Tuesday, February 9, 2010

Family life of a Bald Eagle

Observing a family over the past couple of years in the forest of East Texas, I have grown emotionally attached. I think many people see their responsibility for the diversity of life on our planet. As a co-resident of our planet, a human and an Eagle share instincts developed through natural survival evolution through the ages. In the Bible, we are told that man has the responsibility to care care for what God provided upon this planet. We are placed here to make sure his work is kept in tact. It is a huge responsibility that we carry on our shoulders.

Take this Eagle family for an example of the human / creature connection. The Eagle will tolerate human presence but its family life is, after all, what is most important to him. Both male and female share the responsibility of the nest.  This youngster is being cared for by one of its parents. After bringing a small animal to the nest, the parent leaves the animal with the children in the nest. One of the eaglets can be seen here in the nest. The parent has done the work, provided food for the baby and now is enjoying the wind and warmth of the sun, cleaning itself while being close to the eaglets in the nest.

Sometimes, a parent must just watch out for predators such as a vulture, owl or a tree climbing coon.  Life is dedicated to raising the eaglets. Typically, we find two eaglets in each nest and the eagles will raise only one family each year. They arrive in late December and prefer to use an existing nest. It takes a lot of effort and time to build a new one from scratch. I have seen three nests for this couple over the years I have lived here. I am assuming the same birds are nesting at this spot but no one knows the age of the birds.

Duties as a sentry also requires flight over the neighborhood to see what may be on the ground and to observe any threats in the distance. Reconnaissance flights are also needed to find close and easily caught food. A parent is always close. Maybe we don't see them all the time, but they will fly at very high altitude to find food. They see us and we have no idea they are there. "Eagle eyes"  are well known to be highly developed for long distance precise vision. Their hearing senses are also excellent. Each time I have walked through the forest near a nest, they appear after I hear some calls. (See the Call of the Eagle).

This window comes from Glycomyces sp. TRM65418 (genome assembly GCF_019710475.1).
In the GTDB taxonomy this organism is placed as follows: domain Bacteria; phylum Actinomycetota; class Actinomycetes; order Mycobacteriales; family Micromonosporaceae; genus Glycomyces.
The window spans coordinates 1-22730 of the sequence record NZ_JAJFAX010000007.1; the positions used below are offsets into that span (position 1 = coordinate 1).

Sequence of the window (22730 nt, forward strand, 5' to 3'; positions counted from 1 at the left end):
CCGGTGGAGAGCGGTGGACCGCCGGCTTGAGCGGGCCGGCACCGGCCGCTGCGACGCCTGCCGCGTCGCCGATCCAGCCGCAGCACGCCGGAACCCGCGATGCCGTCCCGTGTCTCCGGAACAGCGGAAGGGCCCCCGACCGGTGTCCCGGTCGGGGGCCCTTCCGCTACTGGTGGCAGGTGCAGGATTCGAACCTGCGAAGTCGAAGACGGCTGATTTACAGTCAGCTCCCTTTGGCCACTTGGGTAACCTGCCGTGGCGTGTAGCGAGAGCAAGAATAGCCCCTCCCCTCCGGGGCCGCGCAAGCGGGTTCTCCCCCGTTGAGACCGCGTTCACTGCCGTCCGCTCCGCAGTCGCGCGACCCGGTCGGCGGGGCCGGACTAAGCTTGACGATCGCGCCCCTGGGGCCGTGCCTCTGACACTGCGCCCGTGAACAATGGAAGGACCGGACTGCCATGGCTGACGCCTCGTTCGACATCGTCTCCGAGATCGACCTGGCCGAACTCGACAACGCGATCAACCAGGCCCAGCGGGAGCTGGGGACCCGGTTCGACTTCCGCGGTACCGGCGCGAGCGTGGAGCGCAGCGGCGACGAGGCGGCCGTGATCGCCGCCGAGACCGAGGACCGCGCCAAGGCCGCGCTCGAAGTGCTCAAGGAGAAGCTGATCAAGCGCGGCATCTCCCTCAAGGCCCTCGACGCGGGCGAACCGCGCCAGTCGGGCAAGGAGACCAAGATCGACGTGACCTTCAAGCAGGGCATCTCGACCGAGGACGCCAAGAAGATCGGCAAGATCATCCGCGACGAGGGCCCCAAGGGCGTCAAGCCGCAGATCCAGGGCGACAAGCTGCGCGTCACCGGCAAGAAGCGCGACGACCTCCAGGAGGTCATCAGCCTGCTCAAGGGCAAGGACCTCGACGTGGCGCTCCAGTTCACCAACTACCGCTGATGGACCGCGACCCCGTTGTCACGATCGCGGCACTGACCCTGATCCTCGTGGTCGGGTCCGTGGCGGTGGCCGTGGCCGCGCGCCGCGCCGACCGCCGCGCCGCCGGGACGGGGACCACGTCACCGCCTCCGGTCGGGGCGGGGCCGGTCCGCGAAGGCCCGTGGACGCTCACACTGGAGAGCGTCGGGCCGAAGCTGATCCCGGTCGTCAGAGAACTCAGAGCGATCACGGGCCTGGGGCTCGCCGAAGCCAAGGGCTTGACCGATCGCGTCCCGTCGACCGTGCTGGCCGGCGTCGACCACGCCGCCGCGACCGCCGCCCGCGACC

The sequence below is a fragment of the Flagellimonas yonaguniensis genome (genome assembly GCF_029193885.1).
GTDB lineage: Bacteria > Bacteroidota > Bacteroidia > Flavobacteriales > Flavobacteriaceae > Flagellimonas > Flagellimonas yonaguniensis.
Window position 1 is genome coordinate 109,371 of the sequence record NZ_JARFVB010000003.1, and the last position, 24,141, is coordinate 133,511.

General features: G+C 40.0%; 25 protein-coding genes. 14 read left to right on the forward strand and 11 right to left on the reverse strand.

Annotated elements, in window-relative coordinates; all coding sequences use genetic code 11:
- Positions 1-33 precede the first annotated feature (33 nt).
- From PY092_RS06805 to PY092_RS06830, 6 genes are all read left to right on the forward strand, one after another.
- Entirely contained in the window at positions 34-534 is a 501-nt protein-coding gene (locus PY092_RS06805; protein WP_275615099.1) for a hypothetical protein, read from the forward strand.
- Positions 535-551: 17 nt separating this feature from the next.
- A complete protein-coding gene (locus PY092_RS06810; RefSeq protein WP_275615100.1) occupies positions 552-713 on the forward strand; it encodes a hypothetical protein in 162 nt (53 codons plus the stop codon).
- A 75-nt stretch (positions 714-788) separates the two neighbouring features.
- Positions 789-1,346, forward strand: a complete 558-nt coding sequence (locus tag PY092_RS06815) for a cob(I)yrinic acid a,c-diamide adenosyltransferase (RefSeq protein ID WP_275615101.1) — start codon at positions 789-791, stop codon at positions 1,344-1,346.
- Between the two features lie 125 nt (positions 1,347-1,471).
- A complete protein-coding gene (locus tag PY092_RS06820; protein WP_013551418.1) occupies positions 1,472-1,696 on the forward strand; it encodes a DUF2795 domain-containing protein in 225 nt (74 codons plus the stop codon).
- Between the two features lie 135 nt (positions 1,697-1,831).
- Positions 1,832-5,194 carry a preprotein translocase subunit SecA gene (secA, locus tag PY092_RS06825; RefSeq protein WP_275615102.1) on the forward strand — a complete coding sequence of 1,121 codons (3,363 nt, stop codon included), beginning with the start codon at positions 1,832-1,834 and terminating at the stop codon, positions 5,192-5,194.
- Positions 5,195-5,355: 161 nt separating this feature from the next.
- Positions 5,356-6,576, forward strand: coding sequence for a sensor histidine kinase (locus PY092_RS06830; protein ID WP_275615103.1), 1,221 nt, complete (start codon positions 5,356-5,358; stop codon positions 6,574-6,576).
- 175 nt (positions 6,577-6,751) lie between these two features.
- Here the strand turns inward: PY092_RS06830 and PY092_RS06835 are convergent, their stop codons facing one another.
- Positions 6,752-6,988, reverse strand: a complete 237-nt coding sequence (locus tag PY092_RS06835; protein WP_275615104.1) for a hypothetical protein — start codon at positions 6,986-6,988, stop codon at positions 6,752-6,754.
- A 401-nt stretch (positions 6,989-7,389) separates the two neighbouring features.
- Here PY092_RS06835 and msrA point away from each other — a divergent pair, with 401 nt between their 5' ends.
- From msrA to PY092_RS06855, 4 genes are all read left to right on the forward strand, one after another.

So how attached are they to their young? This is one of the amazing features of the bird to me.  After caring for them day and night in the nest, they then teach them to fly, catch their food and then raise families. This is accomplished over about two years. The eaglets will migrate with their parents to the north during the summer and learn the places and means to make the journey. Up north, they continue to learn how to fish and catch animals with the help of their parents. This is one of the few birds that migrates south for the winter to nest, so when December comes, they fly back with their parents, another lesson in making and surviving a journey back to their nesting habitat.

As a sentry, the bird does not care what direction it faces. He can see in all directions from one perch position. He can turn his head more than 180 degrees and has peripheral vision to boot!

I have seen one of last year's eaglets, not full grown adults but not yet with full color, near the nest. Staying close to mama and daddy, it is content to fish and hunt with them until time to migrate back north. Then it will likely fly alone or with his sibling as this family will be caring for the two new eaglets needing their full attention all the way back north. They may find nesting locations near here but not likely very close because one of the criteria is to have plenty of range for hunting, not too near other families. However, our area certainly has its possibilities, with the new Lake Paloma and tree stands on Spring Creek. A second family started nesting here last year. I do not have any information on that nest this year.

The Bald eagle is a tremendous example of a responsible parent to us, working hard to ensure the best outcome and life for their youngsters. The Bald Eagle is truly a survivor and has been coming back strong in recent decades as a genuine and respected resident of many communities like ours.

In Central Texas, near Austin, there is a nesting couple that can be seen from the highway through binoculars. It is far enough away to not be bothered by visitors, but clearly visible. If anyone wants to know where that nest is, I can provide the information. Visiting that nest will not impair the family life of those birds.  Photography is feasible there with a long or strong zoom lens. 

1 comment:

EagleEye22 said...

I live in Longview Tx and I vaguely remember hearing about this Eagle family..where exactly is this nest located??I have fallen deeply in love with the Decorah Eagles from Iowa on Ustream,my second year watching..I usually see redtail hawks around here..but never an Eagle..I would be beside myself in utter joy if I saw one..do you have any tips on any nests closer to Longview or where to begin looking??I deeply admire you and have nothing but he highest respect for you..God Bless you for all your hard work and dedication to these beloved beautiful Creatures..God is amazing:)My email address is redman1022@att.net..I am an eagle fanatic and would appreciate anything you can tell me:)